In contrast to all previous portrayals, then, Dracula actually catalyses life, and it is Arthur, Van Helsing and their fellows who preside over the true realm of the undead; a realm contoured by the same stuffy mannerisms and values that sadly prevailed in post-War Britain, at the time when the film was made.
In the end, the overall transaction isn’t bloodless for the viewer, and this is what may explain 'Horror of Dracula''s timeless appeal as a fright picture. Indeed, the film sets out to vandalize all preconceptions, conventions and comforts, particularly those that must have been held by contemporary audiences. Rather than portray Van Helsing's battles with Dracula as a straightforward tale of good versus evil, Fisher recasts the monster as a counter-cultural hero, and one whose values would soon make furtive progress during the upheaval and exploratory revolution of the Sixties. However, that the changes of those years were to be largely undone by the forces of conservatism demonstrates that Fisher was right on yet another count: Van Helsing always wins in the end.
Image : NOTE: The below Blu-ray captures were taken directly from the Blu-ray disc.
The 1958 Hammer Studio Dracula (aka Horror of Dracula) arrives on Blu-ray from Lions Gate in the UK. It seamlessly branches the BFI 2007 and Hammer 2012 restoration (which adds additional footage) on one dual-layered disc. It is 1080P and we have compared a couple of frames of the 2002 Warner DVD (reviewed HERE). Colors, notably skin tones, are significantly more truer than the SD relates and there is no noise in the darker sequences. The transfer supports solid contrast exhibiting healthy black levels and some minor depth in the original 1.66:1 frame. It's quite thick and a bit hazy but this is no doubt the way it probably looked originally 55 years ago. This Blu-ray image is quite a treat to fans of the Dracula and Hammer studios horror genre.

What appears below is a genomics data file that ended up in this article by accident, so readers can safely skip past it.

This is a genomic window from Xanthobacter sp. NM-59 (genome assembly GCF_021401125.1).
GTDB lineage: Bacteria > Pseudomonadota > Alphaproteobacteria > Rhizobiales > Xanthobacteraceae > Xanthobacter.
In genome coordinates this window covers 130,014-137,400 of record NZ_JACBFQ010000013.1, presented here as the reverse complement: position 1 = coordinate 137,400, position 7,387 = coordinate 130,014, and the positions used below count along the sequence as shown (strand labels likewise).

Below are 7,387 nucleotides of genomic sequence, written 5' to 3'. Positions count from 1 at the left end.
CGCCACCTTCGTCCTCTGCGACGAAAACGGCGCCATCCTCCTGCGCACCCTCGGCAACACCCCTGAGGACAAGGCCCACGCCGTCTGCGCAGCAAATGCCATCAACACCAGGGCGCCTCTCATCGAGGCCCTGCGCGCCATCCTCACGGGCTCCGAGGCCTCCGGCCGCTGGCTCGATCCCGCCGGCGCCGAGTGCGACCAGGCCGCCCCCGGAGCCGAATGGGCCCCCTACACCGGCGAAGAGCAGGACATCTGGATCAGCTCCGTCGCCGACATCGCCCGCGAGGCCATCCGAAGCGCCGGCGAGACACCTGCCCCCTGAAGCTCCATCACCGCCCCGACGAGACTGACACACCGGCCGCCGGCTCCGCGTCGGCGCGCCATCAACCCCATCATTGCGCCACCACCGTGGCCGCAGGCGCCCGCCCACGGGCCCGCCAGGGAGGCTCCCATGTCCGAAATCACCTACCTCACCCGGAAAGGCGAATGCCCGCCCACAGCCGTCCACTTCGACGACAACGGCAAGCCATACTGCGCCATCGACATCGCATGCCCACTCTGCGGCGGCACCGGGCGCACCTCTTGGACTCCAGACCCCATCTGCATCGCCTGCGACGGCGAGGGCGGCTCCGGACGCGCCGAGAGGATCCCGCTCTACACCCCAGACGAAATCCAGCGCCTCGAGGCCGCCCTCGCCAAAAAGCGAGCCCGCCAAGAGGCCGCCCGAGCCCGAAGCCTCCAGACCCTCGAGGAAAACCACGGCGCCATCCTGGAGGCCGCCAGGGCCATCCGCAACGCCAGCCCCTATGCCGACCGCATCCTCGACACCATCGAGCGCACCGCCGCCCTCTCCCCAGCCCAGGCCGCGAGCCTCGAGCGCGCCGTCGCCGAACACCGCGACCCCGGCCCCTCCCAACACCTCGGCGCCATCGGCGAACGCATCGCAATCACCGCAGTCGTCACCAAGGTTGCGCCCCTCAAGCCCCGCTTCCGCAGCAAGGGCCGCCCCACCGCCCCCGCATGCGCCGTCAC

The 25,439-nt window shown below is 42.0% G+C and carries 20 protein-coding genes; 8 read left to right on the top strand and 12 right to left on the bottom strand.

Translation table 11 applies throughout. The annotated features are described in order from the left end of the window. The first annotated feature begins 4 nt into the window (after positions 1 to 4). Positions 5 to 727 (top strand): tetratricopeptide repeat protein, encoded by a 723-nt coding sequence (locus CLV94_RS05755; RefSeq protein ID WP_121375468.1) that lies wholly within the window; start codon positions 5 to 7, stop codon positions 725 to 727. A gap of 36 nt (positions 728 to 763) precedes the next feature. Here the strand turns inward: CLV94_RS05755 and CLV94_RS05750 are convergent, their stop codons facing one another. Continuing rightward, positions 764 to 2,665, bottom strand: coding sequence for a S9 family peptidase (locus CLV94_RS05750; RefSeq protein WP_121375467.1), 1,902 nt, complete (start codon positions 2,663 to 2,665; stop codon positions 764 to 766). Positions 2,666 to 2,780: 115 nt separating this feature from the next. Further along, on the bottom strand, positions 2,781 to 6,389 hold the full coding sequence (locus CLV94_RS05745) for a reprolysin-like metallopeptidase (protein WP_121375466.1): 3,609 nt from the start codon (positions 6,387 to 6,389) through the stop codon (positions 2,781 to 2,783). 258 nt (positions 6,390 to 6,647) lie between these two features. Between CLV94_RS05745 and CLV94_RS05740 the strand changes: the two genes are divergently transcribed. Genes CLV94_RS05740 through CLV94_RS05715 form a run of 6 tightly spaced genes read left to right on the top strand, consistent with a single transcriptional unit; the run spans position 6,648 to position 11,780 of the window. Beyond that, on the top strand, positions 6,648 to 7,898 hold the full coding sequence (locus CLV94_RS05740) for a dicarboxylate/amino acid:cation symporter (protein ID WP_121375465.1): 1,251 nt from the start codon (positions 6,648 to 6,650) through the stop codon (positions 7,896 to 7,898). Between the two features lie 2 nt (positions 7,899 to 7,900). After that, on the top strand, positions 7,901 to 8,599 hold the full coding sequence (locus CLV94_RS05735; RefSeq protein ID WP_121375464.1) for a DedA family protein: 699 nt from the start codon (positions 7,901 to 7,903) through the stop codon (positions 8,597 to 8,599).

Well, Warner Archive had added this Hammer title to their label but only offer the, negligibly shorter, BFI restoration version. It has a max'ed out bitrate and the image has much more vibrant and richer colors than its UK counterpart. Some saturated colors actually take a significant shift - flesh tones generally warm and there is a rough texture to the 1.66:1 framed image. Being darker (which is probably more accurate) we do lose a bit of detail in the background but the 1080P presentation offers an alternative to the Lions Gate UK Blu-ray, which, in many instances, seems to be sharper. Contrast may go the way of Warner (see Dracula's white coffin) and it indicates a blue-ish leaning to the UK transfer.